Filed under: Uncategorized
Issue 163 | Sept 26, 2014 | Focus on Sanitation as a Business
This issue highlights some recent reports, conference proceedings, catalogs, and blog posts on sanitation entrepreneurs, sanitation markets, and other sanitation as a business issues. Included are summaries of a conference in Uganda; a Hystra report on household mobile toilets; catalogs of sanitation business opportunities; and blog posts from Sanivation, Water and Sanitation for the Urban Poor Enterprises, and others.
Designing the Next Generation of Sanitation Businesses: A Report by Hystra for the Toilet Board Coalition, 2014. J Graf, Hystra. (Link)
This report discusses two models that combine an aspirational value proposition for base of the pyramid (BoP) families with a strong potential for financial sustainability. In rural areas, the authors analyzed projects that activate local rural sanitation markets. In urban areas, they analyzed initiatives servicing mobile home toilets. Based on an in-depth analysis of both the best practices and greatest challenges from a pool of 12 representative projects, the report suggests strategies to overcome challenges to sustainability and scale.
Sanitation Business Catalogue: Let’s Rapidly Scale Sanitation Services to the Poor!2014. APPSANI. (Link)
This catalog contains 27 business propositions of sanitation sector entrepreneurs from all over the world. Together, they offer a variety of services, and all of them are looking to consolidate or expand their business and bring sanitation services to scale for customers at the BoP. This catalog was compiled for the Sanitation Business Matchmaking event at the first BoP World Convention & Expo in Singapore, August 2014.
Ready for Funding: Innovative Sanitation Businesses, 2014. Aqua for All. (Link)
This document was developed to give insights into promising prospects in the sanitation sector in small towns and peri-urban areas in upcoming economies. The sanitation sector offers long term, slow, and stable return on investments. The challenge of the sanitation industry is to access to the right blend of financial products.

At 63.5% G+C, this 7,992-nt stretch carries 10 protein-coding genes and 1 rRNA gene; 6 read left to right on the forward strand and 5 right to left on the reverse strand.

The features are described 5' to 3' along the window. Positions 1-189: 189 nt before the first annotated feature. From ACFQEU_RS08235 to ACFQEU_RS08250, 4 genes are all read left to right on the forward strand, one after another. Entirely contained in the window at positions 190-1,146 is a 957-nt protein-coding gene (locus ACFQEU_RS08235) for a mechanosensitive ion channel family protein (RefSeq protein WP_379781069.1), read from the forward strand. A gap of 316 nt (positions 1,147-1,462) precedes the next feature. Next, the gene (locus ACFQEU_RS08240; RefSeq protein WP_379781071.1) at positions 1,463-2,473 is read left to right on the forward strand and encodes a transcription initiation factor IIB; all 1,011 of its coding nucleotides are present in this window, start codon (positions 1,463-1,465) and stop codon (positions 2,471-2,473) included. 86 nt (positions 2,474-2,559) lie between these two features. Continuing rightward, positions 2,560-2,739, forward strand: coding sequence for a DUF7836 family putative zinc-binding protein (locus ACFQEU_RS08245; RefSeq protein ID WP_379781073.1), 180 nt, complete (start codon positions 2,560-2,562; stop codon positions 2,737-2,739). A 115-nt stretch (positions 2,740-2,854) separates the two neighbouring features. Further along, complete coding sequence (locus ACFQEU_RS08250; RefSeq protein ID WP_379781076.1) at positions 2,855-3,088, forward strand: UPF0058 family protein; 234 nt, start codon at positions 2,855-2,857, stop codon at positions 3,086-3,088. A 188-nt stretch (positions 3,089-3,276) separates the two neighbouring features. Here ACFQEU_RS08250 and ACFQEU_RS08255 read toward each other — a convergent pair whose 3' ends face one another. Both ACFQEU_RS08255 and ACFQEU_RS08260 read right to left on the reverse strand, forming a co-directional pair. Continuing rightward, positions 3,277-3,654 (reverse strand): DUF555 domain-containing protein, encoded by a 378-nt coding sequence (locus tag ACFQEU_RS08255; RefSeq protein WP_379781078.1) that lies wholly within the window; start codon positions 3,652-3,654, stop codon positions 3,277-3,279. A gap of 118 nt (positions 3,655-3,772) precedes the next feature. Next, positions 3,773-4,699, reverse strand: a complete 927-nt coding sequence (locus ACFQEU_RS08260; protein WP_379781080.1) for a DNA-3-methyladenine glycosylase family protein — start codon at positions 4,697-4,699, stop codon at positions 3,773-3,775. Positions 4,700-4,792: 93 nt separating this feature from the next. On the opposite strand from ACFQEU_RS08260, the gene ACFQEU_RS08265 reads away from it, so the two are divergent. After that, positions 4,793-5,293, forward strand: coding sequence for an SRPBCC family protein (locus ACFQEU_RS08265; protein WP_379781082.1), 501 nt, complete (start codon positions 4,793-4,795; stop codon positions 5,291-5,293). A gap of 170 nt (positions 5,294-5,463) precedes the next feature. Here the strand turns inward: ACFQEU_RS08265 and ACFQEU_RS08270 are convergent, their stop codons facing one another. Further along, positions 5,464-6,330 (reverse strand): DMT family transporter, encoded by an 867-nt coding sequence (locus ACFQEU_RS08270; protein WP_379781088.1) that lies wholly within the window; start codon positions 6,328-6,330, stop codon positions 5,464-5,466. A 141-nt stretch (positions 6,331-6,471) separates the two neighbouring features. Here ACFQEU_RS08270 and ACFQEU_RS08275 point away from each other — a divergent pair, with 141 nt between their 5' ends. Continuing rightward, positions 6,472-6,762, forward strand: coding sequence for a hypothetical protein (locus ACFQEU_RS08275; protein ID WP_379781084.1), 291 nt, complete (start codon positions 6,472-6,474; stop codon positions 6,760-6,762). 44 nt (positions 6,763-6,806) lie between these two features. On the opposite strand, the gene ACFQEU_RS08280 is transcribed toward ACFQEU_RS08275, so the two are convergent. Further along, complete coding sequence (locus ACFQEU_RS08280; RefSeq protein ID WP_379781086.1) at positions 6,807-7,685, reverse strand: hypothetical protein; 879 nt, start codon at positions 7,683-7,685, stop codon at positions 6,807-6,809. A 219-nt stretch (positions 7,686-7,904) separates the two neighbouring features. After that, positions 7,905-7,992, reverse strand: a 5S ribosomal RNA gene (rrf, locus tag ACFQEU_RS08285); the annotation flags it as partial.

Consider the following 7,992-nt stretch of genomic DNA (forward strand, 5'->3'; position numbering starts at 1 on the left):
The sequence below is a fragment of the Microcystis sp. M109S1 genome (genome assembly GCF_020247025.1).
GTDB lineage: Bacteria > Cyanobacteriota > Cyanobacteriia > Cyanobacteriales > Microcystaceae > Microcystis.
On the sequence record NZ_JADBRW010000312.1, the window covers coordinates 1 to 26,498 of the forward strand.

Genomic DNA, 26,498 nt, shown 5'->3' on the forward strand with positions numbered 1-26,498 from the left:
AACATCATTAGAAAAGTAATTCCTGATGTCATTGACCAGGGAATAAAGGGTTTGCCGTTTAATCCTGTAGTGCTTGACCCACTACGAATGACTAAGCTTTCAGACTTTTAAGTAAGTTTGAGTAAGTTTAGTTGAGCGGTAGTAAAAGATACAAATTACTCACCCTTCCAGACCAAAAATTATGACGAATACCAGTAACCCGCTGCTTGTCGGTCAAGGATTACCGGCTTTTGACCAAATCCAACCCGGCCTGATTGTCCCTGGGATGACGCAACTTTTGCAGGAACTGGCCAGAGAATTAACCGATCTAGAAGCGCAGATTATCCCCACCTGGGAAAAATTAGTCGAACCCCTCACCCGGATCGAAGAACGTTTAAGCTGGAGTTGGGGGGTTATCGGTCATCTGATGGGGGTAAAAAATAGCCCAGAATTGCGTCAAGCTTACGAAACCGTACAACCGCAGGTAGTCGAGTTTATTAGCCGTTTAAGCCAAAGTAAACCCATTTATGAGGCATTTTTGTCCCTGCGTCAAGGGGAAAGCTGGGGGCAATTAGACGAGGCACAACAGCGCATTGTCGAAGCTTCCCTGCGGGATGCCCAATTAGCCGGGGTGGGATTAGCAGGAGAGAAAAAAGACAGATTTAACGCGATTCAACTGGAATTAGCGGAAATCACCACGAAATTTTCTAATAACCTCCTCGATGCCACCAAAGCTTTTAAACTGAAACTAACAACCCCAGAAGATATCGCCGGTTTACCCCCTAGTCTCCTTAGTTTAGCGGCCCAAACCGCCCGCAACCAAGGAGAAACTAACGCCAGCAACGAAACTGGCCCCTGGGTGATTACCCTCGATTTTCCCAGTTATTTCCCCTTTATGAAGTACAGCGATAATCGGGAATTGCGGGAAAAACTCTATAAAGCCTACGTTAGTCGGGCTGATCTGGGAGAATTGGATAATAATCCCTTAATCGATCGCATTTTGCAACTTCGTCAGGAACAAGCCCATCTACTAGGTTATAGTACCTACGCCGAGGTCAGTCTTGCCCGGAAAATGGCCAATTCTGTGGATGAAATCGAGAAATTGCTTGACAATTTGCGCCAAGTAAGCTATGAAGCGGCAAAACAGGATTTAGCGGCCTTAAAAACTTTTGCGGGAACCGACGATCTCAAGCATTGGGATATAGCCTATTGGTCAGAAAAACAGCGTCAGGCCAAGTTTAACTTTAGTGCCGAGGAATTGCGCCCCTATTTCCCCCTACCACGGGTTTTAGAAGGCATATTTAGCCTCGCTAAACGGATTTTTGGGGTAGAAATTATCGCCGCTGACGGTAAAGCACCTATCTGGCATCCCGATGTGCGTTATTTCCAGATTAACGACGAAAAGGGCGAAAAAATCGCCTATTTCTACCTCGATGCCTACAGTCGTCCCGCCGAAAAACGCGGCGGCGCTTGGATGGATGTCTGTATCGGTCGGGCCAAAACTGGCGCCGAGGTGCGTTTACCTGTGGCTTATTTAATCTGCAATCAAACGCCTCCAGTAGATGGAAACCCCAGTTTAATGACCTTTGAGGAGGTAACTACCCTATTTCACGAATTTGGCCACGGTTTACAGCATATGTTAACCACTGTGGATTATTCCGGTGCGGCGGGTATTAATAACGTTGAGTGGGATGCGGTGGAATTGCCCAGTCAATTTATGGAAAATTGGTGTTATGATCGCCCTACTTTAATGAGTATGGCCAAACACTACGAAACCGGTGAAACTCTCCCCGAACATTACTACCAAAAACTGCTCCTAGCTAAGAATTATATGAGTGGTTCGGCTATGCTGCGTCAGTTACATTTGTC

Sanitation as a Business: Unclogging the Blockages, 2014. Bill & Melinda Gates Foundation. (Link)
This report summarizes a two-day conference in Uganda. One of the results was recognition among participants of the importance of business- and market-based approaches as keys to address some of the main barriers for scaling sustainable sanitation solutions. While there is still a long way to go toward universal usage of these approaches, participants were able to get a much richer understanding of the principles and key tenets of how sanitation as a business programming works; many participants intended to go back to their respective environments and apply the lessons they had learned.
What Influences Open Defecation and Latrine Ownership in Rural Households? Findings from a Global Review, 2014. Water and Sanitation Program. (Link)
The most salient factors influencing rural sanitation behaviors that emerged from the review include access to and availability of functioning latrines, sanitation products, and services; latrine product attributes (for example, perceptions of cleanliness and durability); social norms around open defecation; perceptions of latrine affordability; self-efficacy to build latrines; and competing priorities for other household items. The review also identified a number of emotional, social, and physical drivers.
Ending Open Defecation in Rural Tanzania: Which Factors Facilitate Latrine Adoption? Int. J. Environ. Res. Public Health, Sept 2014. S Sara. (Link)
Future efforts should consider methods to reduce costs and ease payments for households to upgrade sanitation infrastructure. Messages to increase demand for latrine adoption in rural Tanzania should integrate themes of privacy, safety, prestige, and health. Findings indicate a need for lower cost sanitation options and financing strategies to increase household ability to adopt sanitation facilities.